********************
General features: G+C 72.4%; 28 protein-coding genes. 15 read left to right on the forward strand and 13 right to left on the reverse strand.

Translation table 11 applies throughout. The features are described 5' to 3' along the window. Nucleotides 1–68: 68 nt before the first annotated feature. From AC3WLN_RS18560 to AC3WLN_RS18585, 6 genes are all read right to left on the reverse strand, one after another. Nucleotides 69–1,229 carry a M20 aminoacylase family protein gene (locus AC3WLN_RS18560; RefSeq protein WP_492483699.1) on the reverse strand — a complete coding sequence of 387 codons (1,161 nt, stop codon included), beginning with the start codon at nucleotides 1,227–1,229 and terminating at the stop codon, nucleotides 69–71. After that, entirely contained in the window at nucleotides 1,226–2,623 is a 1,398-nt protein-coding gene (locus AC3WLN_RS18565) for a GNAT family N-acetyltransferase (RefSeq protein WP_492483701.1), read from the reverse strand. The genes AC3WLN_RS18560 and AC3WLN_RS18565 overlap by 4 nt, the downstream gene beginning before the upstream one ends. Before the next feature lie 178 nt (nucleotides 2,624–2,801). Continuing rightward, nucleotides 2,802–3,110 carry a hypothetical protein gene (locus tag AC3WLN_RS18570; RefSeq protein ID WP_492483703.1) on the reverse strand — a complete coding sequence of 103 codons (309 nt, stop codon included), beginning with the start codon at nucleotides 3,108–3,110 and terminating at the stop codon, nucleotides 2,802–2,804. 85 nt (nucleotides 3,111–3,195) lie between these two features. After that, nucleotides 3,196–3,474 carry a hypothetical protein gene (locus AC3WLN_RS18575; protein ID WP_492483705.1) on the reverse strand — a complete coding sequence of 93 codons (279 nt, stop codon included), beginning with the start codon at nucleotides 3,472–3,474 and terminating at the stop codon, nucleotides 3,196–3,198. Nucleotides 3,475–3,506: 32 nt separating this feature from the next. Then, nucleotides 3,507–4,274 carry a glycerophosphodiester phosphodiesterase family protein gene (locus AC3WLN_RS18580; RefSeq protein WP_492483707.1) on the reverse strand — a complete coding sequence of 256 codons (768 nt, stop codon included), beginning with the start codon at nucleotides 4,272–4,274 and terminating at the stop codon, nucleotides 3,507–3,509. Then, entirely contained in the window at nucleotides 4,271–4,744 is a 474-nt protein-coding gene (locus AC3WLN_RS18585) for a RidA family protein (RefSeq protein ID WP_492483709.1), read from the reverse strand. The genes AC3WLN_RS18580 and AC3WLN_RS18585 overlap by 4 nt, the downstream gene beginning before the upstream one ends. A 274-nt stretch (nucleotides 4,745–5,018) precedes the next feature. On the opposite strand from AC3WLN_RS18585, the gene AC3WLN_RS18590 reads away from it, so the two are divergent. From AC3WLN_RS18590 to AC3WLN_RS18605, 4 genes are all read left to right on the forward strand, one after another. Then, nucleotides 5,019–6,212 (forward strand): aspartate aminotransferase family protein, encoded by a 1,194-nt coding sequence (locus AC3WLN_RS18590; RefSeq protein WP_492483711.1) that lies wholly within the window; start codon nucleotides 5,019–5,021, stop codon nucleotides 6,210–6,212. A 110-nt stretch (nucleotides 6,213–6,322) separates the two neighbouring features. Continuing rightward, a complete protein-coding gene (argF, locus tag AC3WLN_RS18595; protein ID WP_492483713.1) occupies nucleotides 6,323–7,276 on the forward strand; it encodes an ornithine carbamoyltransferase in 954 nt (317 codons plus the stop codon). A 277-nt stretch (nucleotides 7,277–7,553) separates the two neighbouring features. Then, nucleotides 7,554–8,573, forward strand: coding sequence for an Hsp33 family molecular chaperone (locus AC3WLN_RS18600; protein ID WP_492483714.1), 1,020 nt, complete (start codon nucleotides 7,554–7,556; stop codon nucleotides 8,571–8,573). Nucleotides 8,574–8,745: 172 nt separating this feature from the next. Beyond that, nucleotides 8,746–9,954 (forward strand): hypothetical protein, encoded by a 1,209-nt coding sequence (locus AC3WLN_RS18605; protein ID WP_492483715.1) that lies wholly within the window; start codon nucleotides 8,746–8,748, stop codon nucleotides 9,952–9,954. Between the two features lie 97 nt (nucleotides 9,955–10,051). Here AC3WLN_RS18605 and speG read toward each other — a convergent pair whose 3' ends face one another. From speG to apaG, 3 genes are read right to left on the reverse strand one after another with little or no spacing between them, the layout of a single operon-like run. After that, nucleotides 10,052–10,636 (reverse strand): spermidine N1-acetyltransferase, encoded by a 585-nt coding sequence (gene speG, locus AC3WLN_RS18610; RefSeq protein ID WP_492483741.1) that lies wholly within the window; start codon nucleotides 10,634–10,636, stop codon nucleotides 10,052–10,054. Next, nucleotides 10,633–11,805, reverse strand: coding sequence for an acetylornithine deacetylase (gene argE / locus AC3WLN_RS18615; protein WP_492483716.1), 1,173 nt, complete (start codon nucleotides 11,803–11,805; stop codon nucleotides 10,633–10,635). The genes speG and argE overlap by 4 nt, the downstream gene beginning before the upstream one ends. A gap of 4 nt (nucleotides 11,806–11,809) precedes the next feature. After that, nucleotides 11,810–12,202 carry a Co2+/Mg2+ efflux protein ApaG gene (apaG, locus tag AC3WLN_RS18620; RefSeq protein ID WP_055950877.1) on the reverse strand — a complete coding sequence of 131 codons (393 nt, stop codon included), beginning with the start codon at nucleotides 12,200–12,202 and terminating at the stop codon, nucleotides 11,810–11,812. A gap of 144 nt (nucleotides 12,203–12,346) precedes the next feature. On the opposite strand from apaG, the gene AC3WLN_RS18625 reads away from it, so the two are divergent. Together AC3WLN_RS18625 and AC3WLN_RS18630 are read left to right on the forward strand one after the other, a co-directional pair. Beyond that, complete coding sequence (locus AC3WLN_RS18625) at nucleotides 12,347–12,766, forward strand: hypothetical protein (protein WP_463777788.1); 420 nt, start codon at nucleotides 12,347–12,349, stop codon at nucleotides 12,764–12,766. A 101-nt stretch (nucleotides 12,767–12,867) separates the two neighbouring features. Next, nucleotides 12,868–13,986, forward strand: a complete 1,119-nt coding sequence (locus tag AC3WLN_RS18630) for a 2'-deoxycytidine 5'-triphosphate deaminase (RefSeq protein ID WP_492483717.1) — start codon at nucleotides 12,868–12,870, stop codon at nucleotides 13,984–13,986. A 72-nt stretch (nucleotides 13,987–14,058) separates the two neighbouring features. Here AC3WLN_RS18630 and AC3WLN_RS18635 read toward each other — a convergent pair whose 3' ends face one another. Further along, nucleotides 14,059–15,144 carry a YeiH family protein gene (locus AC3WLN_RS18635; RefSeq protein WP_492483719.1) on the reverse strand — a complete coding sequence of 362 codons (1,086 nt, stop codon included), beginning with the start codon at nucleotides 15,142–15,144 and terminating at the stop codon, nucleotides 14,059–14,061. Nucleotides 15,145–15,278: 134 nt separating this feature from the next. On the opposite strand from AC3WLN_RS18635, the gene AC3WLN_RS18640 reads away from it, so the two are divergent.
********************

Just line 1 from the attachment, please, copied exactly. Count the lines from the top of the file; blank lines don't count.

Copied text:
General features: G+C 72.4%; 28 protein-coding genes. 15 read left to right on the forward strand and 13 right to left on the reverse strand.